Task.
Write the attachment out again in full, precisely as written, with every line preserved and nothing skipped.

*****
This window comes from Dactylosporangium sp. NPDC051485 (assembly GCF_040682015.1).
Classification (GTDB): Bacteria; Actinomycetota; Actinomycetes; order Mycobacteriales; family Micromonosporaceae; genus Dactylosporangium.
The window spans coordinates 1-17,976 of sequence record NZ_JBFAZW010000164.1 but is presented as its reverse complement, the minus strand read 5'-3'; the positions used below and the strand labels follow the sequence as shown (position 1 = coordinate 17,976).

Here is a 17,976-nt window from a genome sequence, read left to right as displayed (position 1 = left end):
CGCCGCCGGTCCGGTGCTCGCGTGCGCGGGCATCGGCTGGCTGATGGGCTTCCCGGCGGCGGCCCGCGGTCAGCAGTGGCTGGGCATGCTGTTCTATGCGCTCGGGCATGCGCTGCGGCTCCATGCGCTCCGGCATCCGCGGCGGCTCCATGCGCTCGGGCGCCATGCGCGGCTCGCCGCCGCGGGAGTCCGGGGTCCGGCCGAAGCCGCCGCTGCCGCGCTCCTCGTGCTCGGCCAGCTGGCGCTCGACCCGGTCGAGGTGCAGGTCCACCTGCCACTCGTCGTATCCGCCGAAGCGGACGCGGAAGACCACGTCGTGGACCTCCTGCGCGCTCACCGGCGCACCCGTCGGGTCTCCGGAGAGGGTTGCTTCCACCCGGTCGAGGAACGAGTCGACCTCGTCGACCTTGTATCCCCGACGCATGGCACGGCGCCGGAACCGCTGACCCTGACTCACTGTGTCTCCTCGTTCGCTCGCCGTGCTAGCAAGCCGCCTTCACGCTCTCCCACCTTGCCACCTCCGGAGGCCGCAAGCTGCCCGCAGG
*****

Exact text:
This window comes from Dactylosporangium sp. NPDC051485 (assembly GCF_040682015.1).
Classification (GTDB): Bacteria; Actinomycetota; Actinomycetes; order Mycobacteriales; family Micromonosporaceae; genus Dactylosporangium.
The window spans coordinates 1-17,976 of sequence record NZ_JBFAZW010000164.1 but is presented as its reverse complement, the minus strand read 5'-3'; the positions used below and the strand labels follow the sequence as shown (position 1 = coordinate 17,976).

Here is a 17,976-nt window from a genome sequence, read left to right as displayed (position 1 = left end):
CGCCGCCGGTCCGGTGCTCGCGTGCGCGGGCATCGGCTGGCTGATGGGCTTCCCGGCGGCGGCCCGCGGTCAGCAGTGGCTGGGCATGCTGTTCTATGCGCTCGGGCATGCGCTGCGGCTCCATGCGCTCCGGCATCCGCGGCGGCTCCATGCGCTCGGGCGCCATGCGCGGCTCGCCGCCGCGGGAGTCCGGGGTCCGGCCGAAGCCGCCGCTGCCGCGCTCCTCGTGCTCGGCCAGCTGGCGCTCGACCCGGTCGAGGTGCAGGTCCACCTGCCACTCGTCGTATCCGCCGAAGCGGACGCGGAAGACCACGTCGTGGACCTCCTGCGCGCTCACCGGCGCACCCGTCGGGTCTCCGGAGAGGGTTGCTTCCACCCGGTCGAGGAACGAGTCGACCTCGTCGACCTTGTATCCCCGACGCATGGCACGGCGCCGGAACCGCTGACCCTGACTCACTGTGTCTCCTCGTTCGCTCGCCGTGCTAGCAAGCCGCCTTCACGCTCTCCCACCTTGCCACCTCCGGAGGCCGCAAGCTGCCCGCAGG